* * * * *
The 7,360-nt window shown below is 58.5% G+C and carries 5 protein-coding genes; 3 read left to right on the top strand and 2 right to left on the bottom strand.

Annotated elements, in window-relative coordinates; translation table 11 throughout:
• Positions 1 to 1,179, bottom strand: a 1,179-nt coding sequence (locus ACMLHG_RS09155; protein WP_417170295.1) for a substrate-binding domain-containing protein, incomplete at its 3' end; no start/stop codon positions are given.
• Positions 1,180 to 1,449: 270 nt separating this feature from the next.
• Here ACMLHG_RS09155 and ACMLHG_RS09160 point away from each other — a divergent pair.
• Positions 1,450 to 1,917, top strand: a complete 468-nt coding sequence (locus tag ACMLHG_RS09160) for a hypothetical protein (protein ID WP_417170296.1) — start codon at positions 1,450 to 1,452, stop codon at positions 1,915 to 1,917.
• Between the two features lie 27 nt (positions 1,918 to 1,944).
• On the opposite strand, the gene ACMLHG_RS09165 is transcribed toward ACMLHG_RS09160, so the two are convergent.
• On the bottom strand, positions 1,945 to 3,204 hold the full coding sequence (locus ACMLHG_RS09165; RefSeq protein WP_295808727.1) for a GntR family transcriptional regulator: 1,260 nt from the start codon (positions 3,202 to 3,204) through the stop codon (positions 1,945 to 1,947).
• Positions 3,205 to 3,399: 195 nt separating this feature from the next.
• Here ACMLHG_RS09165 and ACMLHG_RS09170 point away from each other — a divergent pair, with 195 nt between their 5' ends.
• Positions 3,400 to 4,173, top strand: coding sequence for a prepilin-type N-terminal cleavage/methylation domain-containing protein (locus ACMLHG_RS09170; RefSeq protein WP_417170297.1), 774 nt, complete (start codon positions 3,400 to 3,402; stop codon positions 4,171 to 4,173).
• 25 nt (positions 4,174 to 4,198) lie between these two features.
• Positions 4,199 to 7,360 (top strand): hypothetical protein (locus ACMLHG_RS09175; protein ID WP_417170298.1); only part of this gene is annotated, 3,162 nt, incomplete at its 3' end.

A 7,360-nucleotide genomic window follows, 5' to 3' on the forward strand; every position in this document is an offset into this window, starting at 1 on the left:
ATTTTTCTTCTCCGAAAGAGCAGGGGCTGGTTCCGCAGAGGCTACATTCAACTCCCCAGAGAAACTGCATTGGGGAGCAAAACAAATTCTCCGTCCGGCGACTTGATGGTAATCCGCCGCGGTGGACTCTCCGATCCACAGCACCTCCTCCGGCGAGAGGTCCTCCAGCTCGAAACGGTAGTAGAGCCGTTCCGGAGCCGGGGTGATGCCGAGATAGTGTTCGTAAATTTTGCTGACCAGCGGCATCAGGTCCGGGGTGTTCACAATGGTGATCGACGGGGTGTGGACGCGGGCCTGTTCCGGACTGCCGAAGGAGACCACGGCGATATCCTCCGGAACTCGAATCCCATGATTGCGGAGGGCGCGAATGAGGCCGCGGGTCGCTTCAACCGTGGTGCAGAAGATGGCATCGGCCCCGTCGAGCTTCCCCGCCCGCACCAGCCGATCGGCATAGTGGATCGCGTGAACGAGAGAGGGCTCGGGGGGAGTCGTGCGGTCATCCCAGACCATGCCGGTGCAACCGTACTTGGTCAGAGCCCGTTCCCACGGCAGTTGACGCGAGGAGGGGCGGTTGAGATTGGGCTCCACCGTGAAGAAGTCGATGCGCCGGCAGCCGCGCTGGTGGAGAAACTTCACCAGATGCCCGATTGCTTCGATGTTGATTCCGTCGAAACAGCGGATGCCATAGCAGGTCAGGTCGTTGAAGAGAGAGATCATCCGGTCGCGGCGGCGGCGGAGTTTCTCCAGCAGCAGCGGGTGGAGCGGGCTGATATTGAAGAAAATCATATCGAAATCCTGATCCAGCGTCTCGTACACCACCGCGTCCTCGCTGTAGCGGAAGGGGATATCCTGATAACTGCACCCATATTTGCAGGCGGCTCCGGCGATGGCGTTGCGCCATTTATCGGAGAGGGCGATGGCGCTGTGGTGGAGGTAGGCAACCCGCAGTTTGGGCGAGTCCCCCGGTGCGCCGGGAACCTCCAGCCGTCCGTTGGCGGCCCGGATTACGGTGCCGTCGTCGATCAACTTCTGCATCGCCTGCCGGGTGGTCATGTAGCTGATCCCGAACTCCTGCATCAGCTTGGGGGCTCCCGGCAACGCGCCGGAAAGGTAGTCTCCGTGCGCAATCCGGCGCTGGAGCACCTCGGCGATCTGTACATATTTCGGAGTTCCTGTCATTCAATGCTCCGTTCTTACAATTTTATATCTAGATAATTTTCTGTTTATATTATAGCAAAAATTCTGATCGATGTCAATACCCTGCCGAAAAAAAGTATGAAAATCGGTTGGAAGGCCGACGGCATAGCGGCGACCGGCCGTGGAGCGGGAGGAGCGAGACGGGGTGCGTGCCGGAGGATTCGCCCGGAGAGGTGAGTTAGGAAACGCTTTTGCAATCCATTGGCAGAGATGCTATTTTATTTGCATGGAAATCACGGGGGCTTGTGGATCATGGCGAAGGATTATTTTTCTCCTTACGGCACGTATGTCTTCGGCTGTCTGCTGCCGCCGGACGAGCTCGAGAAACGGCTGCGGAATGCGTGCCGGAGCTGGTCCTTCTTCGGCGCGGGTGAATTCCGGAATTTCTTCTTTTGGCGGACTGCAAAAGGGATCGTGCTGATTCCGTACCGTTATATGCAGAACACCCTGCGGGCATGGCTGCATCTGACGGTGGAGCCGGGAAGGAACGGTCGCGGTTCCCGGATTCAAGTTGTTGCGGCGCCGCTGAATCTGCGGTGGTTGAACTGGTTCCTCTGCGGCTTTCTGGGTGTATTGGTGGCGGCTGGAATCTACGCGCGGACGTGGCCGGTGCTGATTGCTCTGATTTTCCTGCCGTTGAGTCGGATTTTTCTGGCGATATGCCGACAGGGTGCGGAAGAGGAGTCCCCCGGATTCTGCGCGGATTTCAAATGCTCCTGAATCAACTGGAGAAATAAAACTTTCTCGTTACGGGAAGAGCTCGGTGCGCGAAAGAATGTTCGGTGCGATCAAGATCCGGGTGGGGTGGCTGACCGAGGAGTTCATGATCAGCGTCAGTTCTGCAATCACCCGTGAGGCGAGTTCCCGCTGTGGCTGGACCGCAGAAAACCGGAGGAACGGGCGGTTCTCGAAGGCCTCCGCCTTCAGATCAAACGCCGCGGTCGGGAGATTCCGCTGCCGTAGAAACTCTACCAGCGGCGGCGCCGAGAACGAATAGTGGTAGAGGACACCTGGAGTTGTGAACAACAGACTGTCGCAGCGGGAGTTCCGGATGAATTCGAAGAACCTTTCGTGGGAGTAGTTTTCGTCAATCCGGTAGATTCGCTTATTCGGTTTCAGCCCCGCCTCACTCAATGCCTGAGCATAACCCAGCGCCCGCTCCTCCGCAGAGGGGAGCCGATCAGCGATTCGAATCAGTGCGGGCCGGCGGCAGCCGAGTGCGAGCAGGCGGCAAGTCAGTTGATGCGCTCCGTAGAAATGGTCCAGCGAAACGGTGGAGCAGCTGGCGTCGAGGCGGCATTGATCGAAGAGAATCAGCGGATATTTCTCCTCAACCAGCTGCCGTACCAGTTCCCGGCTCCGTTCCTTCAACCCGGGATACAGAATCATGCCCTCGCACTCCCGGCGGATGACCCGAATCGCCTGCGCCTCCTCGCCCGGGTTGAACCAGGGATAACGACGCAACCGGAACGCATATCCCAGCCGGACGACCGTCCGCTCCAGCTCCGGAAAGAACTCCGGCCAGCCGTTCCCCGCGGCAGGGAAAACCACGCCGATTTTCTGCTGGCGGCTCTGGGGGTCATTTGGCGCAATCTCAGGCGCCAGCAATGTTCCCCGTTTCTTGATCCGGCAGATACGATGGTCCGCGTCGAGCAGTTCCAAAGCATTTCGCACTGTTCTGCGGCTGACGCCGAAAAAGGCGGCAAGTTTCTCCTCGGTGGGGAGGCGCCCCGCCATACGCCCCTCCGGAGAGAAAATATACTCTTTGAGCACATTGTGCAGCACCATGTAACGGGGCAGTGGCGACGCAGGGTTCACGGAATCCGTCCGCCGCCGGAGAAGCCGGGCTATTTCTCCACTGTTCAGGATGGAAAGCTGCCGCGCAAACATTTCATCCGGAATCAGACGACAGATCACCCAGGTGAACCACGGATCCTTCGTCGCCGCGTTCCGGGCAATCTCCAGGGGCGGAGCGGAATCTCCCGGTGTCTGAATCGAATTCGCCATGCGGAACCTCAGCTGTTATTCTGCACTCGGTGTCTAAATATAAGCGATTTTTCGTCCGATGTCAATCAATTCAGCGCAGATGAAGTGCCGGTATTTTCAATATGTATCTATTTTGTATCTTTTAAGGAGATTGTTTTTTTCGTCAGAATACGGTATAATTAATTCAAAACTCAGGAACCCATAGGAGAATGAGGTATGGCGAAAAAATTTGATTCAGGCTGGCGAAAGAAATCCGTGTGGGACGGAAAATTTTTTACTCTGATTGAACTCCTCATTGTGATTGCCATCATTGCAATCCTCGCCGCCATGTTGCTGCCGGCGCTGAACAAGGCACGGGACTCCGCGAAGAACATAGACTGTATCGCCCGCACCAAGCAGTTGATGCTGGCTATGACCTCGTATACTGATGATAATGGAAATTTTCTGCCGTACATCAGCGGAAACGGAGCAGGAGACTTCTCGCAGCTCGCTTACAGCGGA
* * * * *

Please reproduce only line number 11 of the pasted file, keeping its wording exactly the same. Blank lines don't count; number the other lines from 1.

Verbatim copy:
• Here ACMLHG_RS09165 and ACMLHG_RS09170 point away from each other — a divergent pair, with 195 nt between their 5' ends.